Tuesday, July 14, 2009

Alumas 23, 31.

In the thirties balance-of-power thinking was still quite strong, the diplomats were all down with Balkanosis, spies with foreign hybrid names lurked in all the stations of the Ottoman rump, code messages in a dozen Slavic tongues were being tattooed on bare upper lips over which the operatives then grew mustaches, to be shaved off only by authorized crypto officers and skin then grafted over the messages by the Firms' plastic surgeons . . . their lips were palimpsests of secret flesh, scarred and unnaturally white, by which they all knew each other.

- Who said this?

Share a memory from when you were in 7th grade. (I may be asking questions like this frequently for the next month or two; novel-fodder).


Anonymous Connor said...

For some reason there was a high ritual significance to getting to school 15 or 20, or better, 25 or 30 minutes before class started at 8. I have no idea why; today I better connect with myself in high school, when the goal was to roll out of bed at the very latest moment possible to still make it on time.

Anyway, at the time my best friends were Jim McCullom and Mark Pascoe and while it was still nice and fairly bright out -- September on into early October -- we'd stand in an open area. My junior high was shaped like the letter 'C' with the lower arc "the old school" fused to the upper "new school." The teacher's parking lot was in the middle, and kids took a shortcut from one building to the next by crossing between these two buildings. There was a cement handicap ramp alongside the stairs leading to the new building here and we'd hang off the bars and talk until the five minute bell rang.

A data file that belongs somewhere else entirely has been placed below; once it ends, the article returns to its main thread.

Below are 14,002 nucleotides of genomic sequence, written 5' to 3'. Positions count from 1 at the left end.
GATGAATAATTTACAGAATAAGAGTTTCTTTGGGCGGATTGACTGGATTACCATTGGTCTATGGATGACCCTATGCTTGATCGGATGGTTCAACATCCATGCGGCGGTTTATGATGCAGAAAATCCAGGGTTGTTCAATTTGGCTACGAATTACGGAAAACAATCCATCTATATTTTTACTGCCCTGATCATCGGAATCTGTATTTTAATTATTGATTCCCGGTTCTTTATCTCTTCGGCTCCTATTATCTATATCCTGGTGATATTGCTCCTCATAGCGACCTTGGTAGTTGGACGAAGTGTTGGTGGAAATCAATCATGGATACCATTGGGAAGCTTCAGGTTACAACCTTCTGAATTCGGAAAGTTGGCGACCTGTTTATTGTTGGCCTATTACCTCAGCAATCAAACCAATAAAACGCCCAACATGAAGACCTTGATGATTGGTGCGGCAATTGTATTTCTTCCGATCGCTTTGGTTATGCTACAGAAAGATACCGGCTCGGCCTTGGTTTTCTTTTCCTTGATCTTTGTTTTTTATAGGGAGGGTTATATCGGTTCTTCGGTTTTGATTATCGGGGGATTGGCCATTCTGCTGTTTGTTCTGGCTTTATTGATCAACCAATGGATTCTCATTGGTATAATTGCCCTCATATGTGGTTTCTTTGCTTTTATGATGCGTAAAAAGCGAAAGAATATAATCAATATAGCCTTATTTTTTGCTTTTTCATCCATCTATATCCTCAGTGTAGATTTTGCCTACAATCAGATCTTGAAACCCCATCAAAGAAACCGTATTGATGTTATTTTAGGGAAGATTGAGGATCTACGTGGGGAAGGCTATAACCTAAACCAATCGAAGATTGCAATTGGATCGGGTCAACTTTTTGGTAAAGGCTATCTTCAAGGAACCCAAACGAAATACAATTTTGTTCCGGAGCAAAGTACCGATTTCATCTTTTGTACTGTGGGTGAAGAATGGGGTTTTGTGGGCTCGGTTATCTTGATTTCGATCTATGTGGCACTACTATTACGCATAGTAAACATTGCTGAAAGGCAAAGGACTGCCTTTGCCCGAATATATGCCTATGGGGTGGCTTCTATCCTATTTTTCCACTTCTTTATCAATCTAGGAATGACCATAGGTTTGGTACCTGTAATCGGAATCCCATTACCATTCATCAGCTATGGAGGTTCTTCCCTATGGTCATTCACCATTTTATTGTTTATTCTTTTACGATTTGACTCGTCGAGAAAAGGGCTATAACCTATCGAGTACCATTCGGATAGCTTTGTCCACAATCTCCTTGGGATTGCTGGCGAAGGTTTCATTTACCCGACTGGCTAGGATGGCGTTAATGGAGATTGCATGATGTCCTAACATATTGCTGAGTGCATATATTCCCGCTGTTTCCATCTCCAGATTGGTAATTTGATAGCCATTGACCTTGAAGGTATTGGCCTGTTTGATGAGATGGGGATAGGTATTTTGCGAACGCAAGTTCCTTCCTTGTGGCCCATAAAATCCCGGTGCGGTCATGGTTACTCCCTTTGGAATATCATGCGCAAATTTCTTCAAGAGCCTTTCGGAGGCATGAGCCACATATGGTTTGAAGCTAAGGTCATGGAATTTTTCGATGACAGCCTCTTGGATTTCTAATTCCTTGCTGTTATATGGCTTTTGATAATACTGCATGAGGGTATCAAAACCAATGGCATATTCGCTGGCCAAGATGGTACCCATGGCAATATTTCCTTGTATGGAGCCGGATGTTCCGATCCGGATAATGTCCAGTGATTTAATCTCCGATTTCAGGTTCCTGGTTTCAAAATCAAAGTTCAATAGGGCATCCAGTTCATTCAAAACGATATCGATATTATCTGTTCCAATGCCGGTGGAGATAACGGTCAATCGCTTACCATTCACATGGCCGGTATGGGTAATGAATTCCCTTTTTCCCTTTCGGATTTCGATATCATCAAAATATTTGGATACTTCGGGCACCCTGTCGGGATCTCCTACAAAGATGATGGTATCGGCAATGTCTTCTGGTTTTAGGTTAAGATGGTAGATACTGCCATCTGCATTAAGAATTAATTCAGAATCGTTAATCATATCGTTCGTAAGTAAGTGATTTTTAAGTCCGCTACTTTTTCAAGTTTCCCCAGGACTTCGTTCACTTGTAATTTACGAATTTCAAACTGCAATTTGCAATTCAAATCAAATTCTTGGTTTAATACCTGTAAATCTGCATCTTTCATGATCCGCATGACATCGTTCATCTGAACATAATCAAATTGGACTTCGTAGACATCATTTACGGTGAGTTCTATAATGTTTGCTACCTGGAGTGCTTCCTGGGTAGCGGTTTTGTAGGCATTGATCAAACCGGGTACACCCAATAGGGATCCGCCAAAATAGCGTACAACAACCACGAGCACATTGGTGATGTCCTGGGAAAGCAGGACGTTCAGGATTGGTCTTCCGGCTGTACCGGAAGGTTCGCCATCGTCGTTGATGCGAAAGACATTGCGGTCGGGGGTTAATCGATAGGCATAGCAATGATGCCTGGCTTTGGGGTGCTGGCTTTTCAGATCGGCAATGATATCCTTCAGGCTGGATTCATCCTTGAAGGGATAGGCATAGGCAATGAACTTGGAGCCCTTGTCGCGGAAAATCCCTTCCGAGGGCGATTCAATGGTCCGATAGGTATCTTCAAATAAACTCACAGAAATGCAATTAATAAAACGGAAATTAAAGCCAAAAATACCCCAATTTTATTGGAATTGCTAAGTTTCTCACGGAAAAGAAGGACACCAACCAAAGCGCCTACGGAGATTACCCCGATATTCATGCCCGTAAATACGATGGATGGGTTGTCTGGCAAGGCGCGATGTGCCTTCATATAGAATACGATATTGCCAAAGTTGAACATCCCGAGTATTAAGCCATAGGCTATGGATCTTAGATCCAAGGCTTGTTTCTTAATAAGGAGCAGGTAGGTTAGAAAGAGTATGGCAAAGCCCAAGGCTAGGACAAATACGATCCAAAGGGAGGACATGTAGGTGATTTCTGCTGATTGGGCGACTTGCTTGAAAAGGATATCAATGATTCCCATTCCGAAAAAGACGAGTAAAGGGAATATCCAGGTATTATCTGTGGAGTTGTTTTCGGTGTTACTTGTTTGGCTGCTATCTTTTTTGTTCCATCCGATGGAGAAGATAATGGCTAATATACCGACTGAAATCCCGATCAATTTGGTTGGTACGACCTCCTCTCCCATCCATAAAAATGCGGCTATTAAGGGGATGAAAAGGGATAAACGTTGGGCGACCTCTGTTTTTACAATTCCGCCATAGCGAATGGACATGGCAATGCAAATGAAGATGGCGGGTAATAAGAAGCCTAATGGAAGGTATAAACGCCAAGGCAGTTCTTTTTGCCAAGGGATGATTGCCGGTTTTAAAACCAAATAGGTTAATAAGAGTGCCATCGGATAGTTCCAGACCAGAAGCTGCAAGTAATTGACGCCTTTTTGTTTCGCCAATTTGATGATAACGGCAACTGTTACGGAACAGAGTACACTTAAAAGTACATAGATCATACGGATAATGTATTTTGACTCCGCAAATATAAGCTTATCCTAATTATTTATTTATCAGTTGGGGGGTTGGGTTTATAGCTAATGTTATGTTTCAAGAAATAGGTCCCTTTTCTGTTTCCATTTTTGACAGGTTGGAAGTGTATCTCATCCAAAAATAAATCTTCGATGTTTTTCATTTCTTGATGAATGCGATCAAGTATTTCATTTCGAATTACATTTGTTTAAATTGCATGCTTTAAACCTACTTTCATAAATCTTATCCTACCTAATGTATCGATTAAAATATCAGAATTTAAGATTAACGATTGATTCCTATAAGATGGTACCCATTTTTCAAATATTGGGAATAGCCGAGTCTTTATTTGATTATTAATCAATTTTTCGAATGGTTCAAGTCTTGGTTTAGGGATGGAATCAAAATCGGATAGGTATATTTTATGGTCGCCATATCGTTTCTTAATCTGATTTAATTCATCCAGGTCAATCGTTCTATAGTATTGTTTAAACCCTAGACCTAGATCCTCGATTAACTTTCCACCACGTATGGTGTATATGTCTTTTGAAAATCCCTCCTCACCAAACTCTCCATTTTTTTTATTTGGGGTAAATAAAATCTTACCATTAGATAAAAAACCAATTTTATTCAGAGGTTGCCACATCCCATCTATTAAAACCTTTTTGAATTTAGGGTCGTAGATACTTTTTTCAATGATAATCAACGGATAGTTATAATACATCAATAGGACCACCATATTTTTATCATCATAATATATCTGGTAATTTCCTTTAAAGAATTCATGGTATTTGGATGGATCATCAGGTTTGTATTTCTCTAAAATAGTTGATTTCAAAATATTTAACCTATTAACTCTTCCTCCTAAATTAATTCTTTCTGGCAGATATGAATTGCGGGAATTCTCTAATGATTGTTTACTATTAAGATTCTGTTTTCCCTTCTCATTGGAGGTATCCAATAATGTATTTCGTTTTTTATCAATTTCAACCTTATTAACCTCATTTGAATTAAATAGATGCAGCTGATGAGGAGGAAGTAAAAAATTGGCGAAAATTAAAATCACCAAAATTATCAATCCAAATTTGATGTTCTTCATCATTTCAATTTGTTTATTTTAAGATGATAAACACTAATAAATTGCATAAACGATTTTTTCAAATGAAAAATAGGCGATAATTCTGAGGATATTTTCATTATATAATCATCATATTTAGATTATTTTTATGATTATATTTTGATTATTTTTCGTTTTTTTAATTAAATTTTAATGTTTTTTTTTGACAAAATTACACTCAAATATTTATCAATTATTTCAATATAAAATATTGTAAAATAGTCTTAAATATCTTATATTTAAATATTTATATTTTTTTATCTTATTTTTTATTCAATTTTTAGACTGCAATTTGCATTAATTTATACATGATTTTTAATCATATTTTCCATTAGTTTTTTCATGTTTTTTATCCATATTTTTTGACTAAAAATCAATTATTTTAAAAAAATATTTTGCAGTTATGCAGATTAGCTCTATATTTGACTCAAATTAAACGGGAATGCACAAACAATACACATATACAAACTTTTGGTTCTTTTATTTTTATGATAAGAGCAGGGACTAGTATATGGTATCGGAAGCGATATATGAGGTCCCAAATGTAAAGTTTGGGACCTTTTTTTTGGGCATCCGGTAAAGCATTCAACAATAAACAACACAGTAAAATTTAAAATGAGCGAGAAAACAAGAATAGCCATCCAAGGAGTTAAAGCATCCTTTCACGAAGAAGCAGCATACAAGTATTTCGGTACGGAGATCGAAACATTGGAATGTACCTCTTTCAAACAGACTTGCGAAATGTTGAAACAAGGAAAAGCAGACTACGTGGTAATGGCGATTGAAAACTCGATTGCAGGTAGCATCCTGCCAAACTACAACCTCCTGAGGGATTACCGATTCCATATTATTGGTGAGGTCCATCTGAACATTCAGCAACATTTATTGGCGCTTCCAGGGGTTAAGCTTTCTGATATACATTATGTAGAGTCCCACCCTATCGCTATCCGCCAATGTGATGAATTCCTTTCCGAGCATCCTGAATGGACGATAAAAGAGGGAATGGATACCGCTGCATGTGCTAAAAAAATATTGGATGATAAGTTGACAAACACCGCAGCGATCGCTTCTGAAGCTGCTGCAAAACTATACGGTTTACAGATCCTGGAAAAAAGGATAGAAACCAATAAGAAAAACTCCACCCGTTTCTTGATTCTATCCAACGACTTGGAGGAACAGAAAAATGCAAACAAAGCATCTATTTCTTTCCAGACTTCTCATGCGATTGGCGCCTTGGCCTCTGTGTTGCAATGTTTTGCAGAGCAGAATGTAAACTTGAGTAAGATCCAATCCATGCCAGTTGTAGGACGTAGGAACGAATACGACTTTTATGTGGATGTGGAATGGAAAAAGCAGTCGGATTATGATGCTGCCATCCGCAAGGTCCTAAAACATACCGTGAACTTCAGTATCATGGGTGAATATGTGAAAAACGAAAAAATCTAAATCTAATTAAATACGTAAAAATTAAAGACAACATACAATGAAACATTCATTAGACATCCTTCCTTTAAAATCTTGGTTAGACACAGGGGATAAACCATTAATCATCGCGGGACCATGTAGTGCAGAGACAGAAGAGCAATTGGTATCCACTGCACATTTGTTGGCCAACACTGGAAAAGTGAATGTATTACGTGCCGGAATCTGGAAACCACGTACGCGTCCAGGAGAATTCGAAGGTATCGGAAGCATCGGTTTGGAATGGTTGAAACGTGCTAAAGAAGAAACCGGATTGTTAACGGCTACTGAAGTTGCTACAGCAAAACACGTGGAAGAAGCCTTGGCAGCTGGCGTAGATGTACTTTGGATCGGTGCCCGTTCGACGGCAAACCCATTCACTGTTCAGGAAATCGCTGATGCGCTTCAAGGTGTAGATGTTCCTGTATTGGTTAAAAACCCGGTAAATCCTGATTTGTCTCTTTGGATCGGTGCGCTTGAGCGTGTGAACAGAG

Sometimes we'd wait a few minutes later, too.

10:18 AM  
Anonymous Anonymous said...

At the junior high Christmas dance in seventh grade my friends herded me into the arms of my first crush - similarly corralled by her friends. As we box-stepped awkwardly around the gym floor the principal inserted his hands between us, palms together, and pushed us apart to some minimum approved distance for seventh grade dancers. I was simultaneously mortified and bursting with pride.


12:04 PM  
Anonymous Anonymous said...

Hmmm, seventh grade, a time I try to forget....we had our class photos taken as individuals for the first time (we'd had group photos in el ed) and I wanted my hair to be f-r-eeeee!!! No matter how my mother tried to get me to corral it, I wanted it to blow in the wind....
On photo day I showed up with a too large blouse of my mom's, my wild hair two different lengths, and a huge grin highlighting the eighth inch gap in my front teeth. There must be a god because someone lost my whole section's photos and nobody from my homeroom ended up in the yearbook. My mother hit the roof when she saw the proofs, which resulted in my totally dweeby mom-styled 'do in my orchestra photo!
I should say that my mom was a single mom in the 60's and had gone to work leaving me to my own hair devices, and when I evaluated my look later, later, and much later, I became more mortified each time.... anonymom

8:17 PM  
Anonymous Ammegg said...

Anna and I did not think very highly of our history teacher. It became a tradition that at the beginning of class on Wednesday afternoons, we would duck beneath or between the window guard bars, stick our bodies as far out of the window as we could, and see how long it took for our history teacher to call us back in and make us sit down. One Wednesday, for whatever reason, she never did so, and we leaned our torsos out the window and chatted for the full 45-minute period.

3:01 PM  
Anonymous Anonymous said...

Okay. I've waited long enough for someone else to come up with this. It's from "Gravity's Rainbow" by Thomas Pynchon. I actually had to look this up so it may be time for me to read Pynchon's opus again.


3:28 AM  

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